Tips, Tricks & Trends

New Scam Frauds Dealers $5.5 Million For Auto Loans

Dealers at the raw end of auto loan scams have got to be a first. Follow along as we delve into this swindle involving Social Security numbers, credit privacy numbers, and something called synthetic identities.

Credit applicants in on the swindle are changing the last four digits of a Social Security number. The numbers belong to a living person. This creates what is known as a “synthetic identity.” It has caused an increase in Credit Privacy Number sellers, mainly in Southern California.

Why do dealers need a “credit privacy number” anyway?

A credit privacy number or CPN is a nine-digit number consumers use instead of a Social Security number. It is also called a consumer profile number, credit protection number, or consumer privacy number. It’s used to protect their privacy on credit documents. They don’t want their Social Security number to get lifted from whoever gets their eyes on it.

CPNs are also being used as a way to fake a credit repair according to the FTC and also the Office of the Inspector General. “The whole industry is set up to fool consumers to think these CPNs are legal,” said Frank McKenna to Automotive News. He’s the chief fraud specialist for PointPredictive. “All they are are stolen Social Security numbers.”

In this auto loan scam, some CPN numbers belong to children

Car dealership
Car dealership | Bill Pugliano/Getty Images

Some CPN numbers are dormant Social Security numbers that belong to children. If you use one of these numbers you could unwittingly be charged with identity theft, which leads straight to prison. 

The government doesn’t recognize CPNs. But since the federal government doesn’t require a Social Security number for credit applications some mistakenly believe they are legal.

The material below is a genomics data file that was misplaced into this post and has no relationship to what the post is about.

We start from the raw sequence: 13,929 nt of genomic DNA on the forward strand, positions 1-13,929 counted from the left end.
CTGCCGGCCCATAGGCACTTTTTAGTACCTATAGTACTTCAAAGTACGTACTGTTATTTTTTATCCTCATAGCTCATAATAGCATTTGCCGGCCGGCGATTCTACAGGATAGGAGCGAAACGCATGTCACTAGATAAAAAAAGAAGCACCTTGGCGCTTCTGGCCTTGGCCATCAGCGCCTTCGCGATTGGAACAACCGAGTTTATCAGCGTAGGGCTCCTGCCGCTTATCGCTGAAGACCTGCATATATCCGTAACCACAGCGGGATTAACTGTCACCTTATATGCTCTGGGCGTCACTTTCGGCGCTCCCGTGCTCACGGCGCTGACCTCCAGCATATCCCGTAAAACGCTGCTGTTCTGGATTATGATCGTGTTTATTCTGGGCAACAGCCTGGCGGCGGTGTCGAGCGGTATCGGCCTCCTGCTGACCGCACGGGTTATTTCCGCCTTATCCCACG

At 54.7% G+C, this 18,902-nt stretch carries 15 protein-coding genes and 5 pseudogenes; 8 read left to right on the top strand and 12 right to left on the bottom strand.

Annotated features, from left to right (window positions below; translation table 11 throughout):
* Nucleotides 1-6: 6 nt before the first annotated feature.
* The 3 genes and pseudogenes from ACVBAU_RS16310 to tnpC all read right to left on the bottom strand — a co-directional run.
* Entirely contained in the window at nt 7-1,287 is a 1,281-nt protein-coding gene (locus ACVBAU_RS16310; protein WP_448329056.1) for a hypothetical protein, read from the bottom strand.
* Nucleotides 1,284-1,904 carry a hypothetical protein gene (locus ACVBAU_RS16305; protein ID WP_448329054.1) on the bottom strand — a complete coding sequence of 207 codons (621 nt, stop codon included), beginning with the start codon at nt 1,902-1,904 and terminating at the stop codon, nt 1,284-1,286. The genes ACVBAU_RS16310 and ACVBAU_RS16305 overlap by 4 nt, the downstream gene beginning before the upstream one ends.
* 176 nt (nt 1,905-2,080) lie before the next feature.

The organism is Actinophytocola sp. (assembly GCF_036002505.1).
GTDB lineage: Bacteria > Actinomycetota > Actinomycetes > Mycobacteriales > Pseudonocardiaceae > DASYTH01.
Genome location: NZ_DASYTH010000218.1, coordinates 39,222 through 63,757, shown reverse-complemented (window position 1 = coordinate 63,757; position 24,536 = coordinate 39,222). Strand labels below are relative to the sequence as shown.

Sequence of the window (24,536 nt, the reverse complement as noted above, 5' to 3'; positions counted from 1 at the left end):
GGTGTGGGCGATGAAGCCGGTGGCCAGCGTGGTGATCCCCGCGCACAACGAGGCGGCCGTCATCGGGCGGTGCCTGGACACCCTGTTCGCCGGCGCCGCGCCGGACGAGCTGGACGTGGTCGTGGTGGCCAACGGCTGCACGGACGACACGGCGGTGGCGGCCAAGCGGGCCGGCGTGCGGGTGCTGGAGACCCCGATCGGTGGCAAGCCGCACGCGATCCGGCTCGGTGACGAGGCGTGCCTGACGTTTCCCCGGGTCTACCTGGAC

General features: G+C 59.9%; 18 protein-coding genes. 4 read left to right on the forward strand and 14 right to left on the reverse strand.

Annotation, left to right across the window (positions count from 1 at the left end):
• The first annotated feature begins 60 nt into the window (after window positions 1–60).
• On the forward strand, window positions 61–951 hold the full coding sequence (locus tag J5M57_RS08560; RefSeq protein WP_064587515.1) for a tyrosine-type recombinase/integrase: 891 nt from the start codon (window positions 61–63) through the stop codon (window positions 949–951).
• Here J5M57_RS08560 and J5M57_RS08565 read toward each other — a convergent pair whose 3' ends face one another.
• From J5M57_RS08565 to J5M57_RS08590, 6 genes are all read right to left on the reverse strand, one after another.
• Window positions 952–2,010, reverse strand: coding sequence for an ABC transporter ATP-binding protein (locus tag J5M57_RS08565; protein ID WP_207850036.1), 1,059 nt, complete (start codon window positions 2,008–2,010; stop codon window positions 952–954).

CPN sellers scam clients by suggesting how to fraudulently create identities

Ford pickup trucks at dealership
Ford dealership | Getty

There are CPN sellers who provide the instructions for creating separate identities. Those with poor credit or no Social Security number are the main targets. The sellers instruct purchasers to get a new mail-drop location and list a temporary phone number. This helps to bolster the fake profile. 

Credit bureaus use several metrics to determine if they are dealing with the right person. So addresses and phone numbers are used this is why CPN sellers encourage clients to change those numbers so that the info can’t be matched.

In December 2019 numerous auto lenders reported altered Social Security numbers used for vehicle applications according to PointPredictive. The majority of these incidents were from Southern California.

Another swindle being seen is substituting the last four digits of a Social Security number with the birthday of the fake identity. “They find a prefix, change the last four digits slightly and sell it to another person, McKenna says. “It might be easy to keep track of, to sell. They create this structure to systematize it.”

In 2019 over $7 billion in vehicle loans involved scams

A used Jeep Wrangler for sale at a car dealership.
A Jeep Wrangler for sale at a car dealership | Justin Sullivan/Getty Images

In 2019 it is estimated that $7 billion in vehicle loans used fraudulent information. This included misrepresented income, employment, identity, and collateral. That is an increase of 5% from 2018. 

There is no such thing as a “new credit identity.” If someone or a company says it can do that for you it’s a scam. If a company wants you to apply for an Employer Identification Number instead of a Social Security number they are not legitimate. EINs are not a substitute for a Social Security number.